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3rd most-targeted crypto project by scammers: Cardano

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Cardano (ADA) is one of the most often targeted projects by cryptocurrency fraudsters, who are using phishing assaults to scam unwary victims.

Never-ending phishing attacks

With 277 attacks, Luno is second behind Blockchain, which has 662.  Poloniex and Magic Eden are placed fourth and fifth, with 72 and 67 assaults, respectively. 

According to statistics supplied with Finbold by VPN service Atlas VPN, ADA was the third most phished crypto project over the 90 days ending June 22 and recorded 191 assaults.

Other large phishing assaults affected the cryptocurrency exchange Binance with 59 incidents and the peer-to-peer trading platform Paxful with nine occurrences.

Specifically, the con artists target cryptocurrency initiatives, especially those that produce products like non-fungible coins and financial products (NFTs).

ALSO READ – Alec Monopoly, A Street Artist, Will Release NFTs In Partnership With Hypermint

Scam ALERT

In the first quarter of 2022, a number of scams cost more than $329 million in total, and forecasts indicate that the amount will continue to increase.

Since last year, consumers have lost over $1 billion in various crypto scams.

Cardano appears to be one of the cryptocurrency projects that scammers find appealing as the platform logs more use cases in its drive to replace current networks like Ethereum.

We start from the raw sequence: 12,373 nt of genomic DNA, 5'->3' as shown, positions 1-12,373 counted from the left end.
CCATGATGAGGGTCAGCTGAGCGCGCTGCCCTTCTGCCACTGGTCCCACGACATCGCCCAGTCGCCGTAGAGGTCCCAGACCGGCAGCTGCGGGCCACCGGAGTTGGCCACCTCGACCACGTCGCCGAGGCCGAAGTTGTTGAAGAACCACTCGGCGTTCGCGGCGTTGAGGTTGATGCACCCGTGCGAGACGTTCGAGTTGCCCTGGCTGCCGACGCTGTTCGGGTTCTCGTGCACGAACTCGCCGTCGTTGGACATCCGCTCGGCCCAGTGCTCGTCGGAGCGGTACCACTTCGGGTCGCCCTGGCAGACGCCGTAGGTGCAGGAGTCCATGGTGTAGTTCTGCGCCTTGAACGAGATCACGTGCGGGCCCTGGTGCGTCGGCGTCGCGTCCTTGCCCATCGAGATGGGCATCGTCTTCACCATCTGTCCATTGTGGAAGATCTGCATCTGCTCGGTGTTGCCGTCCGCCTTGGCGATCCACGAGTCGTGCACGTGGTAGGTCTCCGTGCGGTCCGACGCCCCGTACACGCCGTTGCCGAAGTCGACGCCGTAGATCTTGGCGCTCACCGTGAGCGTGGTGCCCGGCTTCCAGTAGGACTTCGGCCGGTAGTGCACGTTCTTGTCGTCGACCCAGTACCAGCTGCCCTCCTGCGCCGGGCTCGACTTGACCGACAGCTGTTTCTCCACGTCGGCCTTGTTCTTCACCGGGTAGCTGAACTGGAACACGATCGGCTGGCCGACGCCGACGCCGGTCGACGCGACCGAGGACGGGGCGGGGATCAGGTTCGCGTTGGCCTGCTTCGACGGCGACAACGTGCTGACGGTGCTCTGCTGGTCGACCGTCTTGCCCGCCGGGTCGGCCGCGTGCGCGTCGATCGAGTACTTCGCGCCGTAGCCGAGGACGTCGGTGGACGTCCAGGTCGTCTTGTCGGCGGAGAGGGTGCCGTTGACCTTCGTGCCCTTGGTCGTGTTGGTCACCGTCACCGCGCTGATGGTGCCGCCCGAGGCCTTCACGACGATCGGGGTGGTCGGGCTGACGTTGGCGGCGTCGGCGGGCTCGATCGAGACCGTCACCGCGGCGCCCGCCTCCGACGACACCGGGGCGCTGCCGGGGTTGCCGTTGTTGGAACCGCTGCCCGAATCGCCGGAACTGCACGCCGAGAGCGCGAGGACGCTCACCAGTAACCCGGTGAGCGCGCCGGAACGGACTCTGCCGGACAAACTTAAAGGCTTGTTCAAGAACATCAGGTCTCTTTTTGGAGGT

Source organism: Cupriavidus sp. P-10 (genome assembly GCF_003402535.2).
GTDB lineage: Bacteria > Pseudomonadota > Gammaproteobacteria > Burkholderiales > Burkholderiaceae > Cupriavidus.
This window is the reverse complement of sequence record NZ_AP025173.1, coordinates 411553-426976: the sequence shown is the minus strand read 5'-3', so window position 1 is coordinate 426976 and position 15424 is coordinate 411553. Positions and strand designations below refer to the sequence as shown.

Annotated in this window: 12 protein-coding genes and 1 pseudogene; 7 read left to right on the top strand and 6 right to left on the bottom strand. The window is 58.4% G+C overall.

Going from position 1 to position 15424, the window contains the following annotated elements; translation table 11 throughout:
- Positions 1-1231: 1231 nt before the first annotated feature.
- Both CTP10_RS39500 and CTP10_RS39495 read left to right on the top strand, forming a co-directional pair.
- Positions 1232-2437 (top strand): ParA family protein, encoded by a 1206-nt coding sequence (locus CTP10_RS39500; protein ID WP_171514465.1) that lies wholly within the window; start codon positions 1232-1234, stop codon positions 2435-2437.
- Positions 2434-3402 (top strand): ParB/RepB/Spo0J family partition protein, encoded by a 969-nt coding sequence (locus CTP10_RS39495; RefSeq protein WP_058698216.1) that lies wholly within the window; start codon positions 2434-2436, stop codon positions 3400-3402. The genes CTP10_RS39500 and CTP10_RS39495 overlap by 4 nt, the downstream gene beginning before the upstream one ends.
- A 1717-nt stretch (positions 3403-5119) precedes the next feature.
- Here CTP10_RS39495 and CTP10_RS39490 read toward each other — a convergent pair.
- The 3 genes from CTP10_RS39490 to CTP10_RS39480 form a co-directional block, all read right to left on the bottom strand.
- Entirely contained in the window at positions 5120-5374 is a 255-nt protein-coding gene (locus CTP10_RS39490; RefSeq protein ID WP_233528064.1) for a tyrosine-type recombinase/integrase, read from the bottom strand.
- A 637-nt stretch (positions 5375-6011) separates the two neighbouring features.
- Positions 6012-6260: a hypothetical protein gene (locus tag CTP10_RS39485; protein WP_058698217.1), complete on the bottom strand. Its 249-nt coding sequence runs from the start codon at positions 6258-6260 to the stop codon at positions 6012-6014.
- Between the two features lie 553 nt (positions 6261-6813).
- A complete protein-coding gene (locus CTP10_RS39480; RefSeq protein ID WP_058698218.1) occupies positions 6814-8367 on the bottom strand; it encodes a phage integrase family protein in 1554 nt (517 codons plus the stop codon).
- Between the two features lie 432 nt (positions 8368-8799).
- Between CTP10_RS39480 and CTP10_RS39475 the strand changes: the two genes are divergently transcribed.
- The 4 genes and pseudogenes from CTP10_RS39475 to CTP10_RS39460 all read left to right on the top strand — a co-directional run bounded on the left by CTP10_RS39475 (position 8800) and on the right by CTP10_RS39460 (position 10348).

Charles Hoskinson, the founder of Cardano, forewarned that platform-related frauds will likely continue to increase thanks to the spike in ADA last year. 

It’s interesting to see that fraudsters have grown despite a significant decline in the cryptocurrency market in 2022.

Con artists are stealing money from unwary clients by taking advantage of their naivety as the bitcoin sector grows.

One significant Cardano scam appeared in May as a result of the mass distribution of a downloadable phishing application on social media sites.  

Finbold said that a fake Daedalus cryptocurrency wallet website was promoted on the Discord chat service with the purpose of stealing users’ ADA holdings.

The suspicious program misrepresented itself as a platform for giveaways and promotions, and anyone who downloaded it lost access to their ADA wallet’s personal data.

Furthermore, the absence of defined restrictions encourages scam artists to deceive their victims.

Nancy J. Allen
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